I am using cloudberry to backup data. There are lot of options where we can store data like Google drive , aws and also openstack. I got confused because I was thinking openstack as operating system which we can install in our premise..please someone explain..what's openstack actually??
Openstack is something you might install to setup an self-service IaaS platform that manages VMs, storage and network. Whereas the top three cloud providers have written their own proprietary IaaS platforms a small cloud provider, or a large company, cannot feasibly code there own cloud-like management software, so they might setup their “private cloud” using openstack (or, say, a big vendors distribution of it) so that many internal projects can use it as self-service IaaS. To quote Wikipedia with some expansion by myself:
OpenStack is a free and open-source software platform for cloud computing, mostly deployed as infrastructure-as-a-service (IaaS), whereby virtual servers and other resources are made available to [internal or external] customers. The software platform consists of interrelated components that control diverse, multi-vendor hardware pools of processing, storage, and networking resources throughout a data center. Users either manage it through a web-based dashboard, through command-line tools, or through RESTful web services.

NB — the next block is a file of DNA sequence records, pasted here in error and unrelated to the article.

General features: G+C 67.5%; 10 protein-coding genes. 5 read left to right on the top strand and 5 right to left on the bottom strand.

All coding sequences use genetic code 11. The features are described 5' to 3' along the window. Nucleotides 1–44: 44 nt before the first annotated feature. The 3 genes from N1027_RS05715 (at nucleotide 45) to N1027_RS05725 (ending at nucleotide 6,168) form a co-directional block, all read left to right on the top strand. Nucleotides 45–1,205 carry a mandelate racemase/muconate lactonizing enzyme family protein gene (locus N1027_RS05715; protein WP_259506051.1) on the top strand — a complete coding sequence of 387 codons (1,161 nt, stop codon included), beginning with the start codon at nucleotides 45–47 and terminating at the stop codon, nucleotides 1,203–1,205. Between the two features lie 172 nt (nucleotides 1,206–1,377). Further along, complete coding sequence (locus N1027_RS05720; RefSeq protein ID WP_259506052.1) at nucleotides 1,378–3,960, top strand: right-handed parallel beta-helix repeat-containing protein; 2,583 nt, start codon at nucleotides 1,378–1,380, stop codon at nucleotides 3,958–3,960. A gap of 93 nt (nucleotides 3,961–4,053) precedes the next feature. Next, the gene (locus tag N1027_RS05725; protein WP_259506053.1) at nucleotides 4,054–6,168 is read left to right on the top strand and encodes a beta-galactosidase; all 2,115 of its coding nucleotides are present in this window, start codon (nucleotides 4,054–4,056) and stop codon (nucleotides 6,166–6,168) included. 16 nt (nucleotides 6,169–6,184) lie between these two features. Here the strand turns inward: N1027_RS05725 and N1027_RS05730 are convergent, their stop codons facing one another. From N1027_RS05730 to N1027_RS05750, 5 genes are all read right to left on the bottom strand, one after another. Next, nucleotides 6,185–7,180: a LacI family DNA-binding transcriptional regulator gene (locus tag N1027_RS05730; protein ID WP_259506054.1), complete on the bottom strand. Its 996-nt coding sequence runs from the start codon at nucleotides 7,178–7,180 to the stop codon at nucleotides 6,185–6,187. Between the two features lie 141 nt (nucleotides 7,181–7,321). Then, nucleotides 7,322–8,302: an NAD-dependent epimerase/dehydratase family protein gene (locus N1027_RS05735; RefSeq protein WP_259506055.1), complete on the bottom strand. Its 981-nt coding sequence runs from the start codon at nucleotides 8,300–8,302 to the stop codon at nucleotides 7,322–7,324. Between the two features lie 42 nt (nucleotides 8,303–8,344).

People might talk about it being “your operating system for private cloud” which is a bad analogy. In general the term “operating system” is often deliberate misused as it has positive connotations and might indicate to none technical people the broad benefits of investing in a given technology. For example people might also talk about container orchestrators such as Kubernetes or Docker Swarm being “the new operating systems of the cloud” which is a similar poor analogy.
If a backup project said it provides connectors for AWS S3, Azure Blob, Google Cloud Storage, and Openstack Swift then it would be more clear exactly what it does: write large binary backup files into a cloud store. Such a product could then accurately say it supports AWS, Azure, GCP, and Openstack. Just to be clear I am not saying the the technology you are looking at actually uses those APIs I am making a general point about openstack having feature parity with many public cloud technologies.